15% FOR HUMANITY

Hey everyone,

 

We’ve made it through another weekend. I was out with friends recently, and I live in California, so of course we went out to eat at some fantastic places, and some trashy ones. Every time I am out with one of my friends, he refuses to tip. His justification is that tips are designed to compensate people who are underpaid normally, and it is factored into their payroll. For example, if a waiter is paid $6 per hour, the tipping can help compensate them for the additional $2 to catch them up to minimum wage in several states. He said that in these states, it made sense to tip because that’s helping someone’s income to afford everything they need as minimum wage has defined it.

To contrast, in California he refuses to tip because the state requires that all waiters be paid minimum wage before their tips are added. His justification was that it makes no sense to tip a person for one job that deals with people but not another. For example, it doesn’t make sense to tip a waiter but to not tip a sales rep at JC Penny, or a cashier at Barnes & Noble. They have to deal with jerks, annoying people, friendly people, and other shades of personalities. This is solid logic when worded this way. It views food as a just a product, like a t-shirt or a novel. However, I think that it ignores the real reason for tipping.

I think tipping is, for the most part, not just good etiquette, but also something that reflects each waiter. Being a waiter is hard. You are constantly in high stress scenarios, dealing with multiple people at the same time, and it’s very easy after long, strenuous hours to break down at people. We’ve all had those days. Additionally, the waiter is a representative for you. Think about fast food places—they cut out the waiter. The cashier is the closest thing to a waiter, but they aren’t going to bring you a refill. They aren’t even required to care about you. Being able to listen to people, give recommendations, be composed, all the while juggling orders from people, your boss, and so on, is obscenely hard. Think about it. Retail work can be annoying, but at least when those people are taking payments the customers are in a line, so they only have to deal with one person at a time. A waiter has multiple people to deal with at a time. And remember. Who had the Coke. Who had the Sprite? Which table had the bacon and eggs with syrup and which one had the same thing but with egg whites?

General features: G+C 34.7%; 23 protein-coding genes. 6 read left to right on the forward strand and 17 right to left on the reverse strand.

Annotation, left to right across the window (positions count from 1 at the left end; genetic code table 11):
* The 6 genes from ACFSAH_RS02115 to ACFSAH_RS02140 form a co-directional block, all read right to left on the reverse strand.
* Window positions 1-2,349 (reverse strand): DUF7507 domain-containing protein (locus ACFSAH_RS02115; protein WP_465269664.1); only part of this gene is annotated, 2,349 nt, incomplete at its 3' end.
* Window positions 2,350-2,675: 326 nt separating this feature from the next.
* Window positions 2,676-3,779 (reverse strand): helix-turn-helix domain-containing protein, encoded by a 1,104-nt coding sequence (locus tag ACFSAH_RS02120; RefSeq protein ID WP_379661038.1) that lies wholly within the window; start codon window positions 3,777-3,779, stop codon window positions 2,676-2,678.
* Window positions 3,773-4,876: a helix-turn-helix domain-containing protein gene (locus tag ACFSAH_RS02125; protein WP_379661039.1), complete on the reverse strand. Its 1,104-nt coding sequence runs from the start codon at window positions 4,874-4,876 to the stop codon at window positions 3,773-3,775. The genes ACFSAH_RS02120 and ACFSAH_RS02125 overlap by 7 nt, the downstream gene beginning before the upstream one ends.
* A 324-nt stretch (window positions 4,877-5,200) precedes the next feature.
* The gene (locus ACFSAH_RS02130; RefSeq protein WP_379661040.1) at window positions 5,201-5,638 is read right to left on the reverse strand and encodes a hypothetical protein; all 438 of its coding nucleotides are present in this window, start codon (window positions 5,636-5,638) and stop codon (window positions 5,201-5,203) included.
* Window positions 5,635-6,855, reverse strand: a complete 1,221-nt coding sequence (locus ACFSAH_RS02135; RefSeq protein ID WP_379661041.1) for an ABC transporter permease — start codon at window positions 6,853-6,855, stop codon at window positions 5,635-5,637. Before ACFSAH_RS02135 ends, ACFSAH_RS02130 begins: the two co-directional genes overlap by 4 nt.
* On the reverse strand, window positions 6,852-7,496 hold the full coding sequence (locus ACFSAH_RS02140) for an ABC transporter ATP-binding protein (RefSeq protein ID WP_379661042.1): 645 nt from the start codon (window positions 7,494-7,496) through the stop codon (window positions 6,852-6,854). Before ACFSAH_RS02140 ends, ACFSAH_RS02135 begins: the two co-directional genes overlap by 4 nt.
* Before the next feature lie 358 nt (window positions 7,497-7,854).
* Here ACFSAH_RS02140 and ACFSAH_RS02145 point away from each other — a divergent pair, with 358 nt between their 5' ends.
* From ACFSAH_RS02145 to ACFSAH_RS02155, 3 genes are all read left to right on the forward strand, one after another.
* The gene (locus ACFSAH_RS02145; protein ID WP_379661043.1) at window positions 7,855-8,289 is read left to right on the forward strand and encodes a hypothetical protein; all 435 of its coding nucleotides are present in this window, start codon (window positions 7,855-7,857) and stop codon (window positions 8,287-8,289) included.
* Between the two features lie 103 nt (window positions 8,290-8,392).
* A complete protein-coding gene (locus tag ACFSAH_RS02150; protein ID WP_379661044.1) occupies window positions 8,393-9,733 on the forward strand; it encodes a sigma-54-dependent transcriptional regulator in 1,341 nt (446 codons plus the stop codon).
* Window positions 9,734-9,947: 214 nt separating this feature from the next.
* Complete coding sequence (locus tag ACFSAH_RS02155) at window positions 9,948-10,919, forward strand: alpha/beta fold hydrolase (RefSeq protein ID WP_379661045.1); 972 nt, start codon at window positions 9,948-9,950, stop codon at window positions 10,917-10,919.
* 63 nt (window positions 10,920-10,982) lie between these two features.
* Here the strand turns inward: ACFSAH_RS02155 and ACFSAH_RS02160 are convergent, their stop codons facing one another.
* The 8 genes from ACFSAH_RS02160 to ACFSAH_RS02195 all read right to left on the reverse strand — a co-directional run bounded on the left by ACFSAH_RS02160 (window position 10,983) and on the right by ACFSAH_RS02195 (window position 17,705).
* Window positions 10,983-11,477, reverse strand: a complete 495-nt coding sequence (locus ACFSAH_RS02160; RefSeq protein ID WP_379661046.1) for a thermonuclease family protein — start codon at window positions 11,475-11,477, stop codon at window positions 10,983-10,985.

Put the wrong plate down, and suddenly that food is technically no longer clean. The food HAS to be trashed, since legally nobody is safe to eat it except the people at that table, as the standards are currently. Which means a mistake could be 20 more minutes of waiting for a customer. That doesn’t happen in retail. A minor mistake can be reversed with a couple button pushes.

All this adds up to a tougher job, and then being able to stay composed. In France, the tip is included with the bill. And I’ve heard that the French waiters are less friendly because of this. They’re more like the McDonald’s employee who past a customer a tray with a burger. Take money, give product. Doesn’t that suck? So tip your waiters. Unless they’ve been absolutely terrible. In which case they didn’t rise to the occasion. But be fair with them. They’re people too.

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One thought on “15% FOR HUMANITY

  1. I agree!
    I tip waitresses/waiters mostly, very high, because I feel that it is my way of compensating an area unrecognized service…. Many of the servers that I encounter are women too, who earn less on the whole than men in our society…. It’s my way of making a private donation to an important job that requires more social-emotional and intellectual skills than are often acknowledged within our culture… (If you’ve ever experienced “bad” service, you know what I’m referring to!)
    These jobs are performed by real human beings with lives and aspirations! Why not acknowledge that your dining experience was positively impacted by their skill and style of interaction? I do…… Because it feels right.

    Liked by 1 person

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